Our Sports-Talk-Radio-Caller President – National Review
How do we know when we’re making progress in this problem? When is it fixed?
Ironically, Kaepernick himself suggested he saw improvement. Back in August of 2016, he declared, “When there’s significant change and I feel like that flag represents what it’s supposed to represent, this country is representing people the way that it’s supposed to, I’ll stand.” He sat or kneeled for the anthem throughout the 2016 season, became a free agent, and then in March he suddenly announced he would stand again: “Kaepernick no longer wants his method of protest to detract from the positive change he believes has been created, sources told ESPN. He also said the amount of national discussion on social inequality — as well as support from other athletes nationwide, including NFL and NBA players — affirmed the message he was trying to deliver.”
But we don’t know if Kaepernick is standing when he hears the national anthem these days, because no team signed him. Some argued this amounted to a “blacklist” by the team owners; others point out that Kaepernick’s play has gradually plateaued or declined and he’s probably on the down slope of his career. After Kaepernick went unclaimed in free agency for a few weeks, Trump took credit: “Your San Francisco quarterback, I’m sure nobody ever heard of him… It was reported that NFL owners don’t want to pick him up because they don’t want to get a nasty tweet from Donald Trump! Do you believe that? I just saw that.”
Saturday, at a rally supporting Luther Strange in Alabama, President Trump decided to reignite the issue, and essentially argued that players who kneel for the national anthem should be fired: “Wouldn’t you love to see one of these NFL owners, when somebody disrespects our flag, to say, get that son of a b—h off the field right now? He is fired!”
Once again, we see most people’s perspective on whether one’s personal views should cost them their job depend almost entirely upon whether one agrees with their views. If you’re on the Left, you think that a baker ought to be fired if he refuses to bake a wedding cake for gays, that Kentucky clerk Kim Davis should have been removed from office, that the Google guy deserved to be fired, and that no NFL player should be fired for taking a knee. Many conservatives feel the precise opposite in each case. Many Americans believe in First Amendment protections in the workplace for viewpoints they agree with and no protections for viewpoints they oppose.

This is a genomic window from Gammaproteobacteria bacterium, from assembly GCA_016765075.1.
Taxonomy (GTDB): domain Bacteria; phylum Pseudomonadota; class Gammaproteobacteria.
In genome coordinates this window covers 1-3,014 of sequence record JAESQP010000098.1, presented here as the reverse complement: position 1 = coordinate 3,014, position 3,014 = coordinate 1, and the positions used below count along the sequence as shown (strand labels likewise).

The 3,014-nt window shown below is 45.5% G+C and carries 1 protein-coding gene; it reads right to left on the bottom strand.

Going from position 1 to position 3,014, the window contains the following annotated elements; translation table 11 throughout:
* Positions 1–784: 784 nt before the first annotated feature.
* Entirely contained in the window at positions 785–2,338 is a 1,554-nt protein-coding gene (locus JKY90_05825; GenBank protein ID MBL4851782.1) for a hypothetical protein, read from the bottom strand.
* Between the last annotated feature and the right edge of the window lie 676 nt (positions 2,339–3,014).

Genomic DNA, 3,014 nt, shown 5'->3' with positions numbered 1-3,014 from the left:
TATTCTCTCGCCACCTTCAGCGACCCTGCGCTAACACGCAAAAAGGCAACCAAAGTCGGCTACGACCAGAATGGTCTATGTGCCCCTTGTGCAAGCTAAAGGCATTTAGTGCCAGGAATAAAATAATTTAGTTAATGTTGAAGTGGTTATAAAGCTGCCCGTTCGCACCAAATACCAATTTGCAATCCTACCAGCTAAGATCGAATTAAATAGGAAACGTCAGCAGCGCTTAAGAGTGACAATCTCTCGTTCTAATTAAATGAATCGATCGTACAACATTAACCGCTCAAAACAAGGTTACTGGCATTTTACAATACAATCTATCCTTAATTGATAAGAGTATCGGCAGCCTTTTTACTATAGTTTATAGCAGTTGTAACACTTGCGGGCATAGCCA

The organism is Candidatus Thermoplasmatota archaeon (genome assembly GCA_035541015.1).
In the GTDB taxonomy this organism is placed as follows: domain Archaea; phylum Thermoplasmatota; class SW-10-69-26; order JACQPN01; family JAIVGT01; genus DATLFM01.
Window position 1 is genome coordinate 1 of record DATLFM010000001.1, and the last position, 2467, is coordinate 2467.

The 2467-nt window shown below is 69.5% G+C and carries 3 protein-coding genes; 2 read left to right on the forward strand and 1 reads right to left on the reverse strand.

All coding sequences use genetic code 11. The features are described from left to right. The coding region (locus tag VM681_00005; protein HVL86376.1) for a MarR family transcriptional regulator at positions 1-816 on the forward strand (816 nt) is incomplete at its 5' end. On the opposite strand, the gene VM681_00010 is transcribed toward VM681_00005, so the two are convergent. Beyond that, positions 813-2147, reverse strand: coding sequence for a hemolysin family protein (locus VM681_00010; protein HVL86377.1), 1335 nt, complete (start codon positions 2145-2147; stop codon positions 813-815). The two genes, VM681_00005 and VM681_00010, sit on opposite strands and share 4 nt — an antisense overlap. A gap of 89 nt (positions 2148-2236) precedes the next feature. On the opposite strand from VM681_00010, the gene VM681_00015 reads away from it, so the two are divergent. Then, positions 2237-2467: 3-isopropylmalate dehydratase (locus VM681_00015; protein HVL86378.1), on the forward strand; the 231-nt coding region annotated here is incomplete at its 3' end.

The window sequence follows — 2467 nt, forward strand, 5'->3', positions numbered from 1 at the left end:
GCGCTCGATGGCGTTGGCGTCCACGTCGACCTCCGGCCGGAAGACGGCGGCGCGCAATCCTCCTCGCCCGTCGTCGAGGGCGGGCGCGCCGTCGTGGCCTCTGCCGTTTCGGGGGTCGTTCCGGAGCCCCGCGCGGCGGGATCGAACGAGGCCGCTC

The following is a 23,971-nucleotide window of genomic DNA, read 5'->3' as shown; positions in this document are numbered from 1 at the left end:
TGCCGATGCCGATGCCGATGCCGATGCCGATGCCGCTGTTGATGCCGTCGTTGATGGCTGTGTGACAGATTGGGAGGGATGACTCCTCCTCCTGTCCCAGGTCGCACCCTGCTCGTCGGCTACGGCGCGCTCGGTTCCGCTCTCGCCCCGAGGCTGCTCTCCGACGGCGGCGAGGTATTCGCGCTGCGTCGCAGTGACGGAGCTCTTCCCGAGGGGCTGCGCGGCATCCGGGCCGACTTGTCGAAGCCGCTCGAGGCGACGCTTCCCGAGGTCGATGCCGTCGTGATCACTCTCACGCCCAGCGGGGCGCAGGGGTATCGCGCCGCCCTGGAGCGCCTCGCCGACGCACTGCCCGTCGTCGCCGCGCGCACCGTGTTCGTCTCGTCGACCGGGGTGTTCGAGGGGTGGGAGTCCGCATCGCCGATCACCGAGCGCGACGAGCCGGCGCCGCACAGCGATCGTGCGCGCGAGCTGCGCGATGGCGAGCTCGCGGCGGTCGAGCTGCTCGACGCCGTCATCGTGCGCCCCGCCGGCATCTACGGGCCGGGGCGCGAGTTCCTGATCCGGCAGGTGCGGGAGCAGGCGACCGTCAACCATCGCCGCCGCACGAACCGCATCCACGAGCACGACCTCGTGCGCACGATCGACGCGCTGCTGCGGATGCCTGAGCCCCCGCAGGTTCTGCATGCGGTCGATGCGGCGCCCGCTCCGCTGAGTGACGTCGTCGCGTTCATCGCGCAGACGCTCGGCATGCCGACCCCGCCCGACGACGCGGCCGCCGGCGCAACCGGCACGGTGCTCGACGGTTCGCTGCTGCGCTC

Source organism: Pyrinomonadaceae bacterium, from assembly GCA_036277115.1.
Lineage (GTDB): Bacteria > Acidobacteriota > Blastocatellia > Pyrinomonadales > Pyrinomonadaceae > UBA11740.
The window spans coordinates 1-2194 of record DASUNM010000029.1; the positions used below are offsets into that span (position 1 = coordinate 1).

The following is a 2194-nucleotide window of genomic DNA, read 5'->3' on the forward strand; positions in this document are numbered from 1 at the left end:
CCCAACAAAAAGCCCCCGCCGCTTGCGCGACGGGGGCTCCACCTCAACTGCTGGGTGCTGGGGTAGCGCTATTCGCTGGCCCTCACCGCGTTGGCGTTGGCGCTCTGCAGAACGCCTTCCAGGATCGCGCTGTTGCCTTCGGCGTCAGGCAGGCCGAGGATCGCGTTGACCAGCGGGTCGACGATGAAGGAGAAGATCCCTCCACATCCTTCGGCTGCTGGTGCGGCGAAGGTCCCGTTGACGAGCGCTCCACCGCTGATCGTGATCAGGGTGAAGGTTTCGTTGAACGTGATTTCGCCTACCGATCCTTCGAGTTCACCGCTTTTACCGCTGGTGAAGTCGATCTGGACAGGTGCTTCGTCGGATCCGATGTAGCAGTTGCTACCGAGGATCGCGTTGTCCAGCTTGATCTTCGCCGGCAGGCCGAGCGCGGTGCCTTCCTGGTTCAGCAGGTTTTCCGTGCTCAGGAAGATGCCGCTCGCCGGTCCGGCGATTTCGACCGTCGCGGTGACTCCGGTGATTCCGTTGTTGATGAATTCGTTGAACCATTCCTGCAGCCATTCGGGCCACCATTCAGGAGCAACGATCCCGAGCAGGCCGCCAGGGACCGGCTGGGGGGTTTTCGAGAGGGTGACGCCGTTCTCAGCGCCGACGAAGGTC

It’s one thing for you or me to say, “they ought to fire that guy.” It’s another thing for the President of the United States, with enormous power and influence over laws, regulations, federal policy, and government personnel decisions to do so. The National Football League will interact with the federal government plenty of times in the Trump era: antitrust exemptions, military plane fly-overs, security for the Super Bowl and other big events, tax laws. Every time the federal government balks at a league request, some will wonder, is this based of the merits of the arguments, or is this because of Trump’s fight with the players over the national anthem? This is one of the reasons presidents don’t usually weigh in on topics like this. The head of state is not supposed to issue verdicts on every controversy that comes down the pike.